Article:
Skip to main content

Top Reads of 2018


This year's best of 2018 list has tons of new categories to fit all of the amazing books I read this year. I've had the chance to read so many advanced books and recent releases, so most of what I read were books that came out in 2018. I mostly choose contemporary, so I've started with my favorite debut as well as the best books in other genres I've ventured into. After that, I have smaller categories in the contemporary genre. I hope you find new books to love and give to your friends and family for the holidays. If you're interested in learning more about the books on the list, click their titles to go to my reviews. Let me know if these are some of your favorites in the comments, and tell me your favorite books!

Best In Genre

Top Debut


Nothing Left To Burn gave me the craziest book hangover. I was so immersed in the story, and I couldn't stop reading to do anything that I actually needed to be doing. There is a toxic relationship that has you routing for the main character to leave and there's a fire raging through their neighborhood that might be their fault. Flipping back and forth between past and present, this book is so intense and well written, it's my automatic answer for by favorite book of the year. I even reached out to the author to tell her how awesome her book is, and we ended up doing an interview which you can read here.

Most Epic Fantasy


To Kill a Kingdom by Alexandra Christo
I read a ton of fantasy when I was younger, so I've been burnt out on it for a while, but I've always had a soft spot for fairytale retellings. Christo was on a panel at Teen Book Con that I saw, and the moment she described the book, I had to go buy it. Luckily, this Little Mermaid with a twist definitely did not disappoint, and it's actually one of my favorite books I've read this year. 

Best Nonfiction


Our Stories, Our Voices edited by Amy Reed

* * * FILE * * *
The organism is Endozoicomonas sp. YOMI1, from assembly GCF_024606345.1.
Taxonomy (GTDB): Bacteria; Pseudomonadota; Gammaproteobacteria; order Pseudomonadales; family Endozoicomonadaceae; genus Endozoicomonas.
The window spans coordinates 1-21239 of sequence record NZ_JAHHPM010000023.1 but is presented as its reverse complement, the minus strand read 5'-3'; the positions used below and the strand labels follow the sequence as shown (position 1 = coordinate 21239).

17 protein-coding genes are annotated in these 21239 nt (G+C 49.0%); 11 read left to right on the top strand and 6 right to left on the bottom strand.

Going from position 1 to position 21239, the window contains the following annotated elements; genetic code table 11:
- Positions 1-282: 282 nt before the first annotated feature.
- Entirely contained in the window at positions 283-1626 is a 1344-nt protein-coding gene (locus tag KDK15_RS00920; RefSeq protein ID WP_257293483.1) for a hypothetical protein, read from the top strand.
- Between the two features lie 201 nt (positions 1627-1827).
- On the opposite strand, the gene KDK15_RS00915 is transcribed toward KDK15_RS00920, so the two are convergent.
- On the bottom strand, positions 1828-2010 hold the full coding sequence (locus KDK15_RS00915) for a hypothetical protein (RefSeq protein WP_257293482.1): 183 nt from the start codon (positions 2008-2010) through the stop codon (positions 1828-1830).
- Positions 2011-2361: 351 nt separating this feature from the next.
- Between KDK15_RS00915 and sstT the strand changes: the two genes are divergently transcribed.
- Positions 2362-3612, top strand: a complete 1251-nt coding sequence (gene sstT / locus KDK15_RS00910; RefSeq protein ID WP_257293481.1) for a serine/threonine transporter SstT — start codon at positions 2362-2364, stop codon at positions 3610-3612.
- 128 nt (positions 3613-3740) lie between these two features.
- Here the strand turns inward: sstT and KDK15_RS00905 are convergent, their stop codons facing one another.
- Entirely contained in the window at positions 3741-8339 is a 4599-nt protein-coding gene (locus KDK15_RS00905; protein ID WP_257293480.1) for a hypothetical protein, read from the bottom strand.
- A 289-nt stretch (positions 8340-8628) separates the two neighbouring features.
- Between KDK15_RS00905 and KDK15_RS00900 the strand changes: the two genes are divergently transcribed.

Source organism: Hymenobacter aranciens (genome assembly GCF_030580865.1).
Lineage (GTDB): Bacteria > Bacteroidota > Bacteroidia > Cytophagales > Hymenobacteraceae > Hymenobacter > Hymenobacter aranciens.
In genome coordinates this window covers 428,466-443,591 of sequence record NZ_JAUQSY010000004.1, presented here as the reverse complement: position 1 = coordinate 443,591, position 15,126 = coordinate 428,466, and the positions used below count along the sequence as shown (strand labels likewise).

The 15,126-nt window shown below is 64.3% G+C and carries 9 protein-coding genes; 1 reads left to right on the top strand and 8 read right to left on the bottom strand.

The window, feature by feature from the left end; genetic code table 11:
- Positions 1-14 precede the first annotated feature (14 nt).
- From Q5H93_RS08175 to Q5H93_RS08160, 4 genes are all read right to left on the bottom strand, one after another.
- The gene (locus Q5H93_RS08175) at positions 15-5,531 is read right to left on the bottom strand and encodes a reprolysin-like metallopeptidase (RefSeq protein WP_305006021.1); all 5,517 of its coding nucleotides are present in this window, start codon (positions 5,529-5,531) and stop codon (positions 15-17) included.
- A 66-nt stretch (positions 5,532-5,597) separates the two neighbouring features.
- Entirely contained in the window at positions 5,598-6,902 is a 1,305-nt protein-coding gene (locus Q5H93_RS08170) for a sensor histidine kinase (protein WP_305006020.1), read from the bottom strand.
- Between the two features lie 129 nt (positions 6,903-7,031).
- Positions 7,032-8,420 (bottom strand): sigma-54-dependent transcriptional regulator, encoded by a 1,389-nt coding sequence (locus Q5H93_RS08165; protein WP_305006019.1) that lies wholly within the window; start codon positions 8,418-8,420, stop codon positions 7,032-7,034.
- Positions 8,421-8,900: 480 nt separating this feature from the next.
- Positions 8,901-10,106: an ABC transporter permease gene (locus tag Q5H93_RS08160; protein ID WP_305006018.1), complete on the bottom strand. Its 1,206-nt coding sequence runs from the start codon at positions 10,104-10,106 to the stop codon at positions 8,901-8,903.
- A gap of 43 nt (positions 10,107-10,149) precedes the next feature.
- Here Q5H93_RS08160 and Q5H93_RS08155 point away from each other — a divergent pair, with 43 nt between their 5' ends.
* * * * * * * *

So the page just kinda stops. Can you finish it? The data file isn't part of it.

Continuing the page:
Nonfiction is another genre I don't often venture into, but I got an ARC of this anthology and was excited to read about so many women authors sharing their stories. They tackle tough topics in the form of essays where they share how racism, sexual assaults, and discrimination against religion have affected their lives. With the underlying current of hope and feminism, this is a wonderful addition to the recent outpouring of activist nonfiction in the YA genre. 

Top Thrillers


Sadie by Courtney Summers
Sadie is the first YA thriller I've read. While I didn't know it at the time, this was the start of my dive into true crime. I was lucky enough to get an ARC of this book and an interview with Courtney. The book is told alternating between transcripts of a true crime podcast covering the case of Sadie and her sister's murder/disappearance. If you're into podcasts, alternative storytelling formats, or thrillers, you'll love this one. 

The Cheerleaders by Kara Thomas
I loved Kara Thomas's latest book. I read it as a part of my Halloween Thriller Extravaganza, and it definitely stood apart from the rest of the books I read. While more focused on the mystery than the crimes themselves, you'll appreciate how all the pieces perfectly click together at the end of the book. 


I read this book on one plane ride, and the book isn't short. I was gripped by the story of a group of teens who befriend their favorite author, and then one teen ends up in a coma. While not scary, it will keep you turning the pages and offers cool transcripts, accounts, and storytelling devices. 

Best of Contemporary

Best College YA


America Panda by Gloria Chao 
Ever wondered what it's like to go to MIT? You can try it out through the eyes of Mei, an academically advanced future doctor who will marry Eugene. Well... that's only if she does what her parents want. Mei just wants to dance. She wants to navigate her new world and figure out how to balance her parent's cultural traditions and her needs.